Here is part two of my tips to reducing daily spending. Part one is here.

7. Aim for “spend-nothing” days.
Challenge yourself to see how many days in a week or month you can spend zero money. Don’t include your regular recurring bills such as rent, mortgage, utilities — these days don’t give you freedom to buy a bunch of other things.  If all you pay is rent, it still counts as nothing spent. Keep track on your phone or calendar to see if you can do even better next week or month. Encourage friends to participate as well and try to do better than each other.

8. Have a budget buddy or a shopping partner.
Do you have a friend who also wants to spend less money? Help each other out by saying “no” to unnecessary purchases. I strongly believe that no adult has the right to control the actions of another adult, including family members, but when this is a requested and mutually beneficial arrangement that’s fine. You can also use technology to add accountability by posting on an internet forum, social media site, or corresponding with an email friend about your money goals and spending choices.

Or maybe you are a contrarian like me? Do you hear “no” and automatically want to do the exact opposite? Then a “yes” buddy may work better for you. This is someone who gives you permission to spend whatever you want, which can take the fun out of pointless spending. You’re not being free-spirited or naughty by blowing your budget; you’re making an adult decision as you are entitled to do. Ugh, adult decision – how boring! Better to go run around in a park or partake in a free activity if you want to keep your inner child happy.

9. Don’t use shopping to relax, socialize, or reward yourself.
If shopping is a reward, make a list today of other things you can do. Stressful day at work? Lie down and just rest for a while. Walk around a new area. Call a friend. Pet a cat. When you feel the urge to shop look at your list of rewards for alternate activities.

If you really like monetary rewards at least plan to spend a smaller amount. A food treat or a new song or game is cheaper than shoes or clothes you don’t need.

Do you like to socialize at the mall? If you can do it without overspending that’s great. But if you tend to always buy something, try to meet your friends somewhere else. Again, it’s about lowering dollars spent, not total deprivation. Get a drink and chat, or take a snack to a park or activity instead of heading to the stores. It’s important to recognize the places where you tend to overspend or make thoughtless purchases, and plan ahead to avoid those places.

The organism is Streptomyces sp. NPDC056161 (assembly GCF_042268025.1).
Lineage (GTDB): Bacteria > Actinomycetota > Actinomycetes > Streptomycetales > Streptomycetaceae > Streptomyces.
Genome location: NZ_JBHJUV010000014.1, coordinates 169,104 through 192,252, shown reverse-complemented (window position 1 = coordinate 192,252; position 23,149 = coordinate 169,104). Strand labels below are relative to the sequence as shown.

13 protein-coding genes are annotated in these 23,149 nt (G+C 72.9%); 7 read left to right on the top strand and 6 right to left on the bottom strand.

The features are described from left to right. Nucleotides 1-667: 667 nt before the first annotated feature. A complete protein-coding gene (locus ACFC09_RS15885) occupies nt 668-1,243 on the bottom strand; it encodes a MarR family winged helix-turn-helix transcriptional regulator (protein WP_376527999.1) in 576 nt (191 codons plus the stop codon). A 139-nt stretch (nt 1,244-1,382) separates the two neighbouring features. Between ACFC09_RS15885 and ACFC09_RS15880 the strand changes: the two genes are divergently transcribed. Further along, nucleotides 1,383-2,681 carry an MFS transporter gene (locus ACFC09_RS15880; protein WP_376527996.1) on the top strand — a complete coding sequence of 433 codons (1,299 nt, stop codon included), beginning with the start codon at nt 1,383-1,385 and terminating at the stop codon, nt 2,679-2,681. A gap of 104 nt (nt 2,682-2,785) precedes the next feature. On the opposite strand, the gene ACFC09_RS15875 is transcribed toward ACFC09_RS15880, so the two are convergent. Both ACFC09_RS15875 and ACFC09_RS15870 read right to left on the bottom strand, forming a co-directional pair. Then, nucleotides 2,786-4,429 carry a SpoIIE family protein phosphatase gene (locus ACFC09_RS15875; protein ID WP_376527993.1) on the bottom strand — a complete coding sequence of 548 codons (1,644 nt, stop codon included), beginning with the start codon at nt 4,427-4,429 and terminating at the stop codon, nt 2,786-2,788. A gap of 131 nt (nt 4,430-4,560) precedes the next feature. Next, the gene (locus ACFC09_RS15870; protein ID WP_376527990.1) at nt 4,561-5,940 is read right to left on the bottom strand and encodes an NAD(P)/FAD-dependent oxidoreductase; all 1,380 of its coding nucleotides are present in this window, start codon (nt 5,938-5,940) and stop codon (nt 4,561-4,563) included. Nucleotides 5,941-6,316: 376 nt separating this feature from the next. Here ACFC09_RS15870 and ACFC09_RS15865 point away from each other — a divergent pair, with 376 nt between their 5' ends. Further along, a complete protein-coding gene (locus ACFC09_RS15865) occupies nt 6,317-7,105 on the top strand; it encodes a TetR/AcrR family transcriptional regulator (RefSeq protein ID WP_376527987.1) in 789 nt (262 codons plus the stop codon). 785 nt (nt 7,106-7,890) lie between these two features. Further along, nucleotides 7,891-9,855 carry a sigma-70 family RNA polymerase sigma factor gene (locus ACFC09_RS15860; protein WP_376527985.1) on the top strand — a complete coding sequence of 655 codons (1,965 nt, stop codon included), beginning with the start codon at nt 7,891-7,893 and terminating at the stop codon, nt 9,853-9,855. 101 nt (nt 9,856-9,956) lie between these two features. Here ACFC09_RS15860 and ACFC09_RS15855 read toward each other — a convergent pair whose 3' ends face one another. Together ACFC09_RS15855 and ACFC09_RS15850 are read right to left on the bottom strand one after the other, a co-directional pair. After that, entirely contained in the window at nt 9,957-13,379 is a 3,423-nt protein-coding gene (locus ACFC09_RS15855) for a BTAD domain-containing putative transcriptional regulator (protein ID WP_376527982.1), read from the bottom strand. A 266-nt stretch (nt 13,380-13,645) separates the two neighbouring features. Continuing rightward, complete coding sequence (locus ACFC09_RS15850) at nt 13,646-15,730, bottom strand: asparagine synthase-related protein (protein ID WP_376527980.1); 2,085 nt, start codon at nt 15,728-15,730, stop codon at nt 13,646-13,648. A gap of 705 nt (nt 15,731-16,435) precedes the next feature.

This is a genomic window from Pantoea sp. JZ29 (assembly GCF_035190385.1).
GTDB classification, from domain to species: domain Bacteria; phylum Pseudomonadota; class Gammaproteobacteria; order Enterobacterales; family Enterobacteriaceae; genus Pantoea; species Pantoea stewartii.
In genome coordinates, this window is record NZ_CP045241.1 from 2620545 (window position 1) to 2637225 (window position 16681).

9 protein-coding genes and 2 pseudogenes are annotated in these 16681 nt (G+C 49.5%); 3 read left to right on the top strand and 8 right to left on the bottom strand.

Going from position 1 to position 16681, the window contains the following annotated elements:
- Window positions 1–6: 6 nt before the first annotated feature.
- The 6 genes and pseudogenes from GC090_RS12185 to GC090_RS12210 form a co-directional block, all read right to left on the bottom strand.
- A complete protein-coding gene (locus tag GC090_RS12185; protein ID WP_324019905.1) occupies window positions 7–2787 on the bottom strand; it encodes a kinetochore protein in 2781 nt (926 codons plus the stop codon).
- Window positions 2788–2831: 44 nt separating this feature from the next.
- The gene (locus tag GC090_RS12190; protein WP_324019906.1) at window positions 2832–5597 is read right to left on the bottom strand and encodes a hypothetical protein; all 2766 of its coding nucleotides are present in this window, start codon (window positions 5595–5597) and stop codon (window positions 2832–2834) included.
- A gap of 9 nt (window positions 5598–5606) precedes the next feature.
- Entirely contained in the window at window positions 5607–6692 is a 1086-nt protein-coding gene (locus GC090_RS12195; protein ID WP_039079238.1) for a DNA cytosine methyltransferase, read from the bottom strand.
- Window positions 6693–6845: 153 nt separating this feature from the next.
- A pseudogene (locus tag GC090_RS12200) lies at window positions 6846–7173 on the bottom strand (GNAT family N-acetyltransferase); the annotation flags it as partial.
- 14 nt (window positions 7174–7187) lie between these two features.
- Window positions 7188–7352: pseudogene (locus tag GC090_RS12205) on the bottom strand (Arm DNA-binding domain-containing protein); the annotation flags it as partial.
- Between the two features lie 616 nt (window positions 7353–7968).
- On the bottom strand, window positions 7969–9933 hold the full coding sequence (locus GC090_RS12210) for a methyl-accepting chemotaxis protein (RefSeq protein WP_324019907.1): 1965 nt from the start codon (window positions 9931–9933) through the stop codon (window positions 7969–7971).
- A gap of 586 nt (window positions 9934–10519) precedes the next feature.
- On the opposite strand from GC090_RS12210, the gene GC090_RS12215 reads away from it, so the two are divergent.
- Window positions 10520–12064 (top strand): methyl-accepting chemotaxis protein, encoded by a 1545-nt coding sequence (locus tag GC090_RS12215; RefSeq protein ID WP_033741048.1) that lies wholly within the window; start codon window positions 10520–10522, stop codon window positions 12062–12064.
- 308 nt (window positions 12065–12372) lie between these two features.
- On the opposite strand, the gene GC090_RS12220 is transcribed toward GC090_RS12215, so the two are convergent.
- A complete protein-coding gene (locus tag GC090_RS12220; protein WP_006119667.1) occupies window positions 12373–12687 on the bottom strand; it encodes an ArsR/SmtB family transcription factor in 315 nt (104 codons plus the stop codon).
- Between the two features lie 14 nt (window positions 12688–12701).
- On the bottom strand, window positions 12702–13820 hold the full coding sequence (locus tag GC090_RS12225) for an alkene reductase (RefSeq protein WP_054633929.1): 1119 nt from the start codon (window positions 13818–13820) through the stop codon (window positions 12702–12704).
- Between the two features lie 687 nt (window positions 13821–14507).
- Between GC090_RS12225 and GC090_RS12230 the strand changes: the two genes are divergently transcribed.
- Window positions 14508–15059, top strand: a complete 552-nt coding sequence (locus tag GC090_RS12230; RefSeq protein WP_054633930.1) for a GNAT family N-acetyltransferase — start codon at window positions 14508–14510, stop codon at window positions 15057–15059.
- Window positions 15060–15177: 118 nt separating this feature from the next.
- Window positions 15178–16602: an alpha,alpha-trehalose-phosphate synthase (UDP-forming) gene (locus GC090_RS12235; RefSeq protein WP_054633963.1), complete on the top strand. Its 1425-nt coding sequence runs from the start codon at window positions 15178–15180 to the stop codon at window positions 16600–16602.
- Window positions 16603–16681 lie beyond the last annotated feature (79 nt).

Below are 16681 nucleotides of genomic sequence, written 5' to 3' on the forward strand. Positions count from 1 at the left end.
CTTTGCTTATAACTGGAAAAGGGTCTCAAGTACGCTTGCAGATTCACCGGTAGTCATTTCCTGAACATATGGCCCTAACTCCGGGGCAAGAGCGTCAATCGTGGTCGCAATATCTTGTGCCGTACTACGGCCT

10. Fixate on a long term goal.
Do you want to quit your job? Go on a trip? Start a business? In your head, picture this life. What are you doing? What does it feel like? When you are tempted to spend money think about this alternate reality that you are stealing from yourself. Some people like a visual reminder so might keep a picture on their phone or in their wallet. Some people like to use a word or mantra. I just thought about buying back my freedom.

11. Pick the payment method that encourages self-control.
This is a big debate on financial sites – cash, credit, or debit? Which one makes you think harder about your purchases? For me I think harder when I pay with a credit card. For me electronic money is the most real money. (Of course I pay my full credit card balance every month.) I find that cash is too easy to spend, and harder to track. Use whatever method is makes it harder for you to part with your hard-earned money.

12. Just don’t bring money.
Unless you’re worried about getting stuck somewhere, leave your cards and majority of cash at home. Bring only what you want to spend. Make spending a little harder for yourself. Don’t store credit card information near your computer.

Have a tip to add? Let me know.

View part one. 

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